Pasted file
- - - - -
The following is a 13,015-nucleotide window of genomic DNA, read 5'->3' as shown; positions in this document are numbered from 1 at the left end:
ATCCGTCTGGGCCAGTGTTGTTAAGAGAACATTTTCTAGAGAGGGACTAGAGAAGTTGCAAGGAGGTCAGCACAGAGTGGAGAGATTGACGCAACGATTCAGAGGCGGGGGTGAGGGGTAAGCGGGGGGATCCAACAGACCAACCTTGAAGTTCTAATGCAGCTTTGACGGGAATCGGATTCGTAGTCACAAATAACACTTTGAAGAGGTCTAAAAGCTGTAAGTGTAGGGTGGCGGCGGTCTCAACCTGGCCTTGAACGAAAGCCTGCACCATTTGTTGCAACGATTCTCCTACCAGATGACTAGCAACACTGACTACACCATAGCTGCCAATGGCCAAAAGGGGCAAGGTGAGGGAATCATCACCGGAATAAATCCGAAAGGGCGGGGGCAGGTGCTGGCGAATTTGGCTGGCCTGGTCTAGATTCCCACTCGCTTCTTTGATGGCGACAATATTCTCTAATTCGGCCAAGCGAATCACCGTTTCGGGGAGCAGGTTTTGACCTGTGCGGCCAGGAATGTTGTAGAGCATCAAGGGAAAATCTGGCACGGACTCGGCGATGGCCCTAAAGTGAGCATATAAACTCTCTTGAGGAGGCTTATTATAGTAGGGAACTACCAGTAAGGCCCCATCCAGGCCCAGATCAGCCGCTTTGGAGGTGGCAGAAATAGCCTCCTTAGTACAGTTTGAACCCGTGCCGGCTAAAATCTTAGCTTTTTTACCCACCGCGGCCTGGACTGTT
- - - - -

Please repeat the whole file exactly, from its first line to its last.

The following is a 13,015-nucleotide window of genomic DNA, read 5'->3' as shown; positions in this document are numbered from 1 at the left end:
ATCCGTCTGGGCCAGTGTTGTTAAGAGAACATTTTCTAGAGAGGGACTAGAGAAGTTGCAAGGAGGTCAGCACAGAGTGGAGAGATTGACGCAACGATTCAGAGGCGGGGGTGAGGGGTAAGCGGGGGGATCCAACAGACCAACCTTGAAGTTCTAATGCAGCTTTGACGGGAATCGGATTCGTAGTCACAAATAACACTTTGAAGAGGTCTAAAAGCTGTAAGTGTAGGGTGGCGGCGGTCTCAACCTGGCCTTGAACGAAAGCCTGCACCATTTGTTGCAACGATTCTCCTACCAGATGACTAGCAACACTGACTACACCATAGCTGCCAATGGCCAAAAGGGGCAAGGTGAGGGAATCATCACCGGAATAAATCCGAAAGGGCGGGGGCAGGTGCTGGCGAATTTGGCTGGCCTGGTCTAGATTCCCACTCGCTTCTTTGATGGCGACAATATTCTCTAATTCGGCCAAGCGAATCACCGTTTCGGGGAGCAGGTTTTGACCTGTGCGGCCAGGAATGTTGTAGAGCATCAAGGGAAAATCTGGCACGGACTCGGCGATGGCCCTAAAGTGAGCATATAAACTCTCTTGAGGAGGCTTATTATAGTAGGGAACTACCAGTAAGGCCCCATCCAGGCCCAGATCAGCCGCTTTGGAGGTGGCAGAAATAGCCTCCTTAGTACAGTTTGAACCCGTGCCGGCTAAAATCTTAGCTTTTTTACCCACCGCGGCCTGGACTGTT